“Restorative justice looks at all parties involved and gives the opportunity for all parties in the conflict to have a voice and to be heard,” Martin said. “Then we have to come to an agreement on how to peacefully coexist in the same place.” 

Martin has been at MacDonald for nine years and said restorative practices were implemented at the school in 2000. She said the administration has encountered some system issues along the way. 

“We didn’t really have a balance between restorative practices and traditional consequences for students,” Martin said.

Restorative Justice is on The Rise in Michigan Schools

When it comes to school discipline in the United States, punishments such as detention, suspension and even expulsion are nothing new – but in recent years, proponents of restorative justice have become hopeful that for the most part, they may soon be left in the past. Restorative practices – which Michigan schools have been required to consider as disciplinary alternatives since the signing of Gov. Rick Snyder’s restorative justice law in 2016 – focus primarily on overall harm reduction, and encourage schools to consider the full context of a situation when deciding on disciplinary measures. “It’s an approach to addressing conflict and misconduct that focuses on healing the harm rather than punishment, and that values accountability over exclusion,” said MacDonald Middle School Assistant Principal John Atkinson, who spoke about his school’s use of restorative justice at an East Lansing School Board meeting on Jan 22. “Rather than relying on just punishment, restorative justice expects those who cause injuries to make things right.”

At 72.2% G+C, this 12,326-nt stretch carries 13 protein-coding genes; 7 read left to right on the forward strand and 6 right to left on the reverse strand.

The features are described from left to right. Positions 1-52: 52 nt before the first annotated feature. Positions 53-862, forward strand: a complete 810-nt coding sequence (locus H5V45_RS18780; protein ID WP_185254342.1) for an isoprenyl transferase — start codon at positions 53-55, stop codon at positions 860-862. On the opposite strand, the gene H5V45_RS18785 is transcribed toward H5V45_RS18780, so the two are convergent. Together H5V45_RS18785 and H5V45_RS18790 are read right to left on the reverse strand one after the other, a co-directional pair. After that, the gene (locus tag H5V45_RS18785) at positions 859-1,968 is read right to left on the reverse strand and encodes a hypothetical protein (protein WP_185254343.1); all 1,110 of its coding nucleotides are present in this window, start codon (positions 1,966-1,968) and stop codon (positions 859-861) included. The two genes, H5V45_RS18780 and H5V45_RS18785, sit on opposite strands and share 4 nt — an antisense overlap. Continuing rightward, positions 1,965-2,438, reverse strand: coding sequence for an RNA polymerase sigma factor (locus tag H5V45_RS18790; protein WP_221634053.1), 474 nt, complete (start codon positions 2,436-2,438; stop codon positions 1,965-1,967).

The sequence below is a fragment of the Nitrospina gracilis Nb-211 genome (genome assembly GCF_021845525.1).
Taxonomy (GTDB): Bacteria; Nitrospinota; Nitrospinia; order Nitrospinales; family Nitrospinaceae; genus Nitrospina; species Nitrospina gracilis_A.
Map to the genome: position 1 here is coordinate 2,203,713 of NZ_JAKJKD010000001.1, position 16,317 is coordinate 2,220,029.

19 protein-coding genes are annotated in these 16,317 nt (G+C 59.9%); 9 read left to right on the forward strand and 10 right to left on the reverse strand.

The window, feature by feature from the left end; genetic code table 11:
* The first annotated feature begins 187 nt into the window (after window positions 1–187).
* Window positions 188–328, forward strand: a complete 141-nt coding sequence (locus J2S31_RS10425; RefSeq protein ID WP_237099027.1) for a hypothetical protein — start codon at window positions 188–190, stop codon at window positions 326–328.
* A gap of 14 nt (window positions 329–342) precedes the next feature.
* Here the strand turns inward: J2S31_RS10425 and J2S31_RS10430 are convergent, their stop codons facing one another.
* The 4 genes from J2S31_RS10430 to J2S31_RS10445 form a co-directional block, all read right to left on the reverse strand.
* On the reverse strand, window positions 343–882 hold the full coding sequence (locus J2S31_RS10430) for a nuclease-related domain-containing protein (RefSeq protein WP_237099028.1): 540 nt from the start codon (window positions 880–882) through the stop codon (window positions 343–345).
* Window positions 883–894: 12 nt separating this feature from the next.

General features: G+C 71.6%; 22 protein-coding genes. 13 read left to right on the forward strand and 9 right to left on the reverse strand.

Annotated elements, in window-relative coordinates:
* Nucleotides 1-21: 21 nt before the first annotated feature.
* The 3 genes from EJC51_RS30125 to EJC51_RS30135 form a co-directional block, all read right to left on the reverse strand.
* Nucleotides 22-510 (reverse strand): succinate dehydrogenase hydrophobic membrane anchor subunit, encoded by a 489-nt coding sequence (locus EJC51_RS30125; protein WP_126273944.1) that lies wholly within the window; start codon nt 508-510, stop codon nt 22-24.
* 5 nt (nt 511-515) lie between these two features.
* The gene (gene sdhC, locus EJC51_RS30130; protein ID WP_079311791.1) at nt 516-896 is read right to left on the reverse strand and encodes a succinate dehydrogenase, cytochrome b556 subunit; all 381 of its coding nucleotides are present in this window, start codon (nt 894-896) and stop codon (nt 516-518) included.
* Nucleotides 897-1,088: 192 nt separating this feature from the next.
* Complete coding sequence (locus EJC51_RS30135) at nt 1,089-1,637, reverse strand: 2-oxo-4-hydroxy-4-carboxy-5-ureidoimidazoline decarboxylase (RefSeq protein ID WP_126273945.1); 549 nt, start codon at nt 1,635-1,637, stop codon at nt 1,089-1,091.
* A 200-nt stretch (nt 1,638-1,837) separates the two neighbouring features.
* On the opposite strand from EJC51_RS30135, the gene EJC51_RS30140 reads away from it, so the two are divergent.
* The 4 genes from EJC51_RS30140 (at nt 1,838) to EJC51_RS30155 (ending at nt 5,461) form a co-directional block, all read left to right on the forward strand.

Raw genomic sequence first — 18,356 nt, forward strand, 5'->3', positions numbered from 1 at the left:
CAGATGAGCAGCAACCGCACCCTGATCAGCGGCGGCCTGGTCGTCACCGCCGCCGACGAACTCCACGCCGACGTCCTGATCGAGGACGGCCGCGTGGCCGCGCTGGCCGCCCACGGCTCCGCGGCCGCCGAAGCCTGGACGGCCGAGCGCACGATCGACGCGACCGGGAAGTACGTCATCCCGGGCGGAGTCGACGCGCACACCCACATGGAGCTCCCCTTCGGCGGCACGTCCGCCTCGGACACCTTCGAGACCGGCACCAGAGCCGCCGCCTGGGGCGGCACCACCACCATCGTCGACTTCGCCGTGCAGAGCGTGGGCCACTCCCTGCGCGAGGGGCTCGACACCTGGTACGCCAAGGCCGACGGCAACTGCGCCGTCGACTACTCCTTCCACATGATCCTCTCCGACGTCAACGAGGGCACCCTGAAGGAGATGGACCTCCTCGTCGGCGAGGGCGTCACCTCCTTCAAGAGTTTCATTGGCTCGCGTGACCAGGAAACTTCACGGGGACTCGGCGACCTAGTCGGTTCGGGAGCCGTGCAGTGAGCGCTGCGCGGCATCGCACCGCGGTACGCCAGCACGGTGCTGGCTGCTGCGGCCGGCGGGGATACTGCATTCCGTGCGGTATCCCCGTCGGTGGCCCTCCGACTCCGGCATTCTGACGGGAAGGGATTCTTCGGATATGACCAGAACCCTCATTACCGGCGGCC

Source: MacDonal Middle School

However, when it comes to how these amends can be brought about, schools have found that there is no one right answer. “It looks different everywhere, and I think that’s because a lot of schools have been shifting more towards restorative practices in general,” said Adam Brandt, an assistant principal at Eaton Rapids Middle School.

Ericka Jackson is Wayne State University’s director of undergraduate admissions.

Admission guarantee for students with 3.0 GPA boosts applications to public universities

GUARANTEED ADMISSION: Ten of Michigan’s 15 public universities now admit any in-state student graduating high school with a 3.0 or higher GPA, a change intended to make the application process easier that is already credited with an increase in applications at some campuses. The Michigan Assured Admission Pact, or MAAP is part of an effort to raise enrollments. We see the impact at Oakland and Wayne State and hear from the Michigan Association of State Universities. Opting out of the program are U-M, MSU, Grand Valley, Western and Michigan Tech. By Owen McCarthy. FOR DETROIT, BIG RAPIDS, IRON MOUNTAIN, SAULT STE. MARIE, MIDLAND, GREENVILLE, BAY MILLS, ST. IGNACE, HOLLAND AND ALL POINTS.

Rep. Matt Koleszar, D-Plymouth, supports more state oversight of homeschooling.

Proposed homeschooling registration sparks protests

HOME SCHOOL SAFETY: A state Education Department proposal to require homeschooling parents to register their children is sparking protests. The department says the change is intended to protect the safety of those students, but homeschool advocates counter that it’s a ploy to funnel more state aid to public schools and an intrusion on family privacy. We hear from homeschool promoters, including two from Grand Traverse County, and lawmakers from Plymouth and Livonia. By Liz Nass. FOR TRAVERSE CITY, LEELANAU, DETROIT AND ALL POINTS.